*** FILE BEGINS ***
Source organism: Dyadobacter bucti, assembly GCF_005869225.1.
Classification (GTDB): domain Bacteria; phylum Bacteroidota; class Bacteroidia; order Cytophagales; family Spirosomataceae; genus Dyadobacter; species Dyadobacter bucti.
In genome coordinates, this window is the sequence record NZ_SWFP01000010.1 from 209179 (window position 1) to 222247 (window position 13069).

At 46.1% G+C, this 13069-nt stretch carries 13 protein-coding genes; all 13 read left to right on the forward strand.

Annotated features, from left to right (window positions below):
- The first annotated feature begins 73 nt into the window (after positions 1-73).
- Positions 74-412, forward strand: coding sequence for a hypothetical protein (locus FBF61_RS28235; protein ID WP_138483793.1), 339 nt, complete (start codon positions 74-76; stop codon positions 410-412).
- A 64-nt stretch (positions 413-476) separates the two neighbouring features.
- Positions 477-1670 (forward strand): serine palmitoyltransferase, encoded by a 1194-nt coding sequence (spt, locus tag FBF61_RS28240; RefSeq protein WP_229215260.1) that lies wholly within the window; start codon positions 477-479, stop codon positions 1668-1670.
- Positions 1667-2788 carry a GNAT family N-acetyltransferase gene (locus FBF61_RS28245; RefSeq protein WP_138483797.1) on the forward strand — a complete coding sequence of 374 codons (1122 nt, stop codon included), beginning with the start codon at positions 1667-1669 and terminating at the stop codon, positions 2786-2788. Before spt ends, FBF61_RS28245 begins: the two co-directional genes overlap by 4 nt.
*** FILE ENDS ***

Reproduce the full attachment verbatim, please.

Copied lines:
Source organism: Dyadobacter bucti, assembly GCF_005869225.1.
Classification (GTDB): domain Bacteria; phylum Bacteroidota; class Bacteroidia; order Cytophagales; family Spirosomataceae; genus Dyadobacter; species Dyadobacter bucti.
In genome coordinates, this window is the sequence record NZ_SWFP01000010.1 from 209179 (window position 1) to 222247 (window position 13069).

At 46.1% G+C, this 13069-nt stretch carries 13 protein-coding genes; all 13 read left to right on the forward strand.

Annotated features, from left to right (window positions below):
- The first annotated feature begins 73 nt into the window (after positions 1-73).
- Positions 74-412, forward strand: coding sequence for a hypothetical protein (locus FBF61_RS28235; protein ID WP_138483793.1), 339 nt, complete (start codon positions 74-76; stop codon positions 410-412).
- A 64-nt stretch (positions 413-476) separates the two neighbouring features.
- Positions 477-1670 (forward strand): serine palmitoyltransferase, encoded by a 1194-nt coding sequence (spt, locus tag FBF61_RS28240; RefSeq protein WP_229215260.1) that lies wholly within the window; start codon positions 477-479, stop codon positions 1668-1670.
- Positions 1667-2788 carry a GNAT family N-acetyltransferase gene (locus FBF61_RS28245; RefSeq protein WP_138483797.1) on the forward strand — a complete coding sequence of 374 codons (1122 nt, stop codon included), beginning with the start codon at positions 1667-1669 and terminating at the stop codon, positions 2786-2788. Before spt ends, FBF61_RS28245 begins: the two co-directional genes overlap by 4 nt.